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Re: Was their Destination really Moscow
« Reply #8 on: June 11, 2015, 10:50:45 PM »
This has obviously been discussed many times, but I'm left to wonder...

Had Lenin/Trotsky gotten their wish and brought Nicholas and his family to Moscow for that show trial. Don't you think people as politically savvy as they would realize that A) The Tsar's family could be used as a bargaining chip and this would have made the execution of at least Alexei and OTMA unwise. And B) by executing anyone besides the Tsar and Empress would force a severe backlash...not only by many of those inside of Russia, but the other world powers? Some of whom were related to the Imperial Family.

It's one thing that George V and Kaiser Wilhelm, given their tenuous hold on things in England and Germany respectively, might not have acted while the Tsar and his family were locked in a home in Urals facing an uncertain fate. But once a public trial was announced in a major city such as Moscow, and the possible fate of not only Nicholas & Alexandra but their children was at stake, don't you think certain negotiations would have taken place?

And given that, Lenin, who owed Germany huge for allowing him safe passage back to Russia in the first place would almost certainly have had to comply with demands to exile the children...maybe even spare the life of Empress. Lenin, Trotsky and company took certain measures to distance themselves from the Ekaterinburg murders. They even announced the death of just the Tsar and Alexei (?) first because they feared public backlash as a result of the news of the entire family's execution. Given what we know of their political sensitivity I'd think a show trial followed by a full scale execution of the entire family (on what would have to be ludicrous legal grounds) is something they would not have permitted.

This is exactly the reason Lenin reached the documented agreement with Germany to "protect the Princesses of German Blood" in his agreement to end the war with Germany.  He did understand this point exactly

Offline Maria Sisi

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Re: Was their Destination really Moscow
« Reply #9 on: June 12, 2015, 09:50:50 AM »
If there had been a public trial in Moscow the girls would probably have ended up like Marie Antoniette's daughter Marie-Therese and handed over to some relatives, probably Germany. Or if not they possibly could have ended up in the Crimea with their grandmother and end up in Denmark. Either way I don't think the girls wanting to stay with their parents would have been taken into consideration, they would have no choice.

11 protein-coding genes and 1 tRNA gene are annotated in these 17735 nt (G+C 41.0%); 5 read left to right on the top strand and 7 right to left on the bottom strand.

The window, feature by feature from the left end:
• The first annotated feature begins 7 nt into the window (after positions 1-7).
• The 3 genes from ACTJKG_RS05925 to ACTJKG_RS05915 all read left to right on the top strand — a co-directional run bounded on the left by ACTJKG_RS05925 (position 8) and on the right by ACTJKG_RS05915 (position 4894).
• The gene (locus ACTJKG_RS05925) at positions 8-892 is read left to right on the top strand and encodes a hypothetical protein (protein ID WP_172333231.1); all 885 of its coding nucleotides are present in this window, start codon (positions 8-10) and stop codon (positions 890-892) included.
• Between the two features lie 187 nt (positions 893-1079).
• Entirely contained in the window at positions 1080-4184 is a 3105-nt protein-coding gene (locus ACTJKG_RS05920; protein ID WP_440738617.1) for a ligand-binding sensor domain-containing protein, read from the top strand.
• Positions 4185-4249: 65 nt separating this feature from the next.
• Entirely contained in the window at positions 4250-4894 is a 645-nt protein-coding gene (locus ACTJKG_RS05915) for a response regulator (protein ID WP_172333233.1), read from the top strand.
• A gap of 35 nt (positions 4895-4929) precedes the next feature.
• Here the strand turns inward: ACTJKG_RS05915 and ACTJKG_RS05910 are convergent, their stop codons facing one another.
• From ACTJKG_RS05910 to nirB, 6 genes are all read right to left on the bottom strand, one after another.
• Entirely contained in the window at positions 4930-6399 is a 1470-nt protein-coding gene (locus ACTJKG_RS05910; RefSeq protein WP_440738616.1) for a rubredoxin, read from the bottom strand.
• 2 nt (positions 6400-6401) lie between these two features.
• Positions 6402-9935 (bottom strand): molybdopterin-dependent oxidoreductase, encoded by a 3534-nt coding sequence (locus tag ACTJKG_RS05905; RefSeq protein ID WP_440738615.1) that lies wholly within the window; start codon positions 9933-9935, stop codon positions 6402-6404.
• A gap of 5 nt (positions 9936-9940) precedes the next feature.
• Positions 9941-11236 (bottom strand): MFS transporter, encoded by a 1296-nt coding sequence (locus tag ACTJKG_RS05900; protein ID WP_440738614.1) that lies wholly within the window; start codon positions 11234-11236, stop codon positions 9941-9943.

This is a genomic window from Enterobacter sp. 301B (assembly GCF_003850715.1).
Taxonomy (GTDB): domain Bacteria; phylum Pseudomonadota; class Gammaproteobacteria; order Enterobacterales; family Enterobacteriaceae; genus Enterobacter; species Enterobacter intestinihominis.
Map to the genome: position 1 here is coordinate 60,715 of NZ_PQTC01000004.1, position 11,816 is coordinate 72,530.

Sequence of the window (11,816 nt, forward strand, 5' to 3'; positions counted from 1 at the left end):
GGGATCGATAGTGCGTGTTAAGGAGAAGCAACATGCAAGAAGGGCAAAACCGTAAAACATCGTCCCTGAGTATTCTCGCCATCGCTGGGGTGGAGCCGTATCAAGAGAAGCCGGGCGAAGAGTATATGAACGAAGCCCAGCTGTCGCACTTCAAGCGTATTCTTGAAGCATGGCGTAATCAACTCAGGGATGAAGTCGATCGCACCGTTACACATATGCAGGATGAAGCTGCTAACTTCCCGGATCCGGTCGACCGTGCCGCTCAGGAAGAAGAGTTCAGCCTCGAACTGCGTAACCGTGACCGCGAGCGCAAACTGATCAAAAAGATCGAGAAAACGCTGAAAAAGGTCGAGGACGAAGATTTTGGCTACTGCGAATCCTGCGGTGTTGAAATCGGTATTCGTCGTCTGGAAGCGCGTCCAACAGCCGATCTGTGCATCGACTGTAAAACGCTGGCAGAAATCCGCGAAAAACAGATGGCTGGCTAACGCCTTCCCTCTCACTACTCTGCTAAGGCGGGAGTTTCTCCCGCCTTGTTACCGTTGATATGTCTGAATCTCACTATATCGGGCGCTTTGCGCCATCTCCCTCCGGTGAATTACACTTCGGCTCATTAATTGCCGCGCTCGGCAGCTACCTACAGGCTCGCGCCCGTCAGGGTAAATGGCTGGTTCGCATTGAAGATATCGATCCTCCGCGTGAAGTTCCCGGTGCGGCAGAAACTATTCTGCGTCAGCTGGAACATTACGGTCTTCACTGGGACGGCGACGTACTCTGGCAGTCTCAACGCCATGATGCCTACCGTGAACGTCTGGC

I think Alexandra would have suffered the same fate as Nicholas because even though she was a "Princess of German blood" or Queen Victoria's granddaughter. she was too involved. And judging from the reactions of some relatives who blamed her for all the mess they wouldn't be as willing to take her as they would the girls. Alexei is more tricky since he was the heir. I'm guessing they would have used him as propaganda for a while and then he would "accidently" die.

Offline TimM

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Re: Was their Destination really Moscow
« Reply #10 on: June 12, 2015, 04:13:27 PM »
Quote
Alexei is more tricky since he was the heir. I'm guessing they would have used him as propaganda for a while and then he would "accidentally" die.

Just push him down a flight of stairs and let the hemophilia do the rest.

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Offline JamesAPrattIII

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Re: Was their Destination really Moscow
« Reply #11 on: June 26, 2015, 05:41:00 PM »
Unless someone finds some long lost documents saying otherwise Yakolev was supposed to take the IF to Moscow. Whether or not they would have had a trial for Nicholas is debatable. The IF may have been sent back to Siberia a few weeks later as what happened to Ella and some other Romanovs. As for OTMA when Yakolev showed up they burned their letters and diaries. I think they did this because they realized that there chances of getting out of Russia alive were pretty slim. I don't think Lenin would of let any of them get out alive no matter what the Germans or British or anyone else did.